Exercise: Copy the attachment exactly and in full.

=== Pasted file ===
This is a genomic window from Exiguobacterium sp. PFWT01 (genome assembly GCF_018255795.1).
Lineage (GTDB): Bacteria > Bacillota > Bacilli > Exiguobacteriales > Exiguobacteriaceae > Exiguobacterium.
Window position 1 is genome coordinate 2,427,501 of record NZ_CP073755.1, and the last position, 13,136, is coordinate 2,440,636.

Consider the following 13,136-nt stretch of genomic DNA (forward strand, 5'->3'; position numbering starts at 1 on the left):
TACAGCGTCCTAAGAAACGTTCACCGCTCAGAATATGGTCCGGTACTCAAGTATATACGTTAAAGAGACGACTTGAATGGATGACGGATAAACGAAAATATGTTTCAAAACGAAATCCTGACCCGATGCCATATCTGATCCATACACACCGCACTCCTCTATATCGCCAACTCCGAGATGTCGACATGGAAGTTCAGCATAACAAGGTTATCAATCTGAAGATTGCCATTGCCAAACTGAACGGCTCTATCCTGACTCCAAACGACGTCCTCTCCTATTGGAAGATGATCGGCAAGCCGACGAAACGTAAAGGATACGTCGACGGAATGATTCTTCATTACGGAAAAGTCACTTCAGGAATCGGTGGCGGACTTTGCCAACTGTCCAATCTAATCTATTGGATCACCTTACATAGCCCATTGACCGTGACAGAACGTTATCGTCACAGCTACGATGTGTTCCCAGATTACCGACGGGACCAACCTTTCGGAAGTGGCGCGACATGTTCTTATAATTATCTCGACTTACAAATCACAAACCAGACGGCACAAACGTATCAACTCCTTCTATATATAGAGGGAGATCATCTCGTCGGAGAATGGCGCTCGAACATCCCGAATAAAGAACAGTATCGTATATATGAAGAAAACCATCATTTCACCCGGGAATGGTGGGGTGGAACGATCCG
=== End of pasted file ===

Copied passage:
This is a genomic window from Exiguobacterium sp. PFWT01 (genome assembly GCF_018255795.1).
Lineage (GTDB): Bacteria > Bacillota > Bacilli > Exiguobacteriales > Exiguobacteriaceae > Exiguobacterium.
Window position 1 is genome coordinate 2,427,501 of record NZ_CP073755.1, and the last position, 13,136, is coordinate 2,440,636.

Consider the following 13,136-nt stretch of genomic DNA (forward strand, 5'->3'; position numbering starts at 1 on the left):
TACAGCGTCCTAAGAAACGTTCACCGCTCAGAATATGGTCCGGTACTCAAGTATATACGTTAAAGAGACGACTTGAATGGATGACGGATAAACGAAAATATGTTTCAAAACGAAATCCTGACCCGATGCCATATCTGATCCATACACACCGCACTCCTCTATATCGCCAACTCCGAGATGTCGACATGGAAGTTCAGCATAACAAGGTTATCAATCTGAAGATTGCCATTGCCAAACTGAACGGCTCTATCCTGACTCCAAACGACGTCCTCTCCTATTGGAAGATGATCGGCAAGCCGACGAAACGTAAAGGATACGTCGACGGAATGATTCTTCATTACGGAAAAGTCACTTCAGGAATCGGTGGCGGACTTTGCCAACTGTCCAATCTAATCTATTGGATCACCTTACATAGCCCATTGACCGTGACAGAACGTTATCGTCACAGCTACGATGTGTTCCCAGATTACCGACGGGACCAACCTTTCGGAAGTGGCGCGACATGTTCTTATAATTATCTCGACTTACAAATCACAAACCAGACGGCACAAACGTATCAACTCCTTCTATATATAGAGGGAGATCATCTCGTCGGAGAATGGCGCTCGAACATCCCGAATAAAGAACAGTATCGTATATATGAAGAAAACCATCATTTCACCCGGGAATGGTGGGGTGGAACGATCCG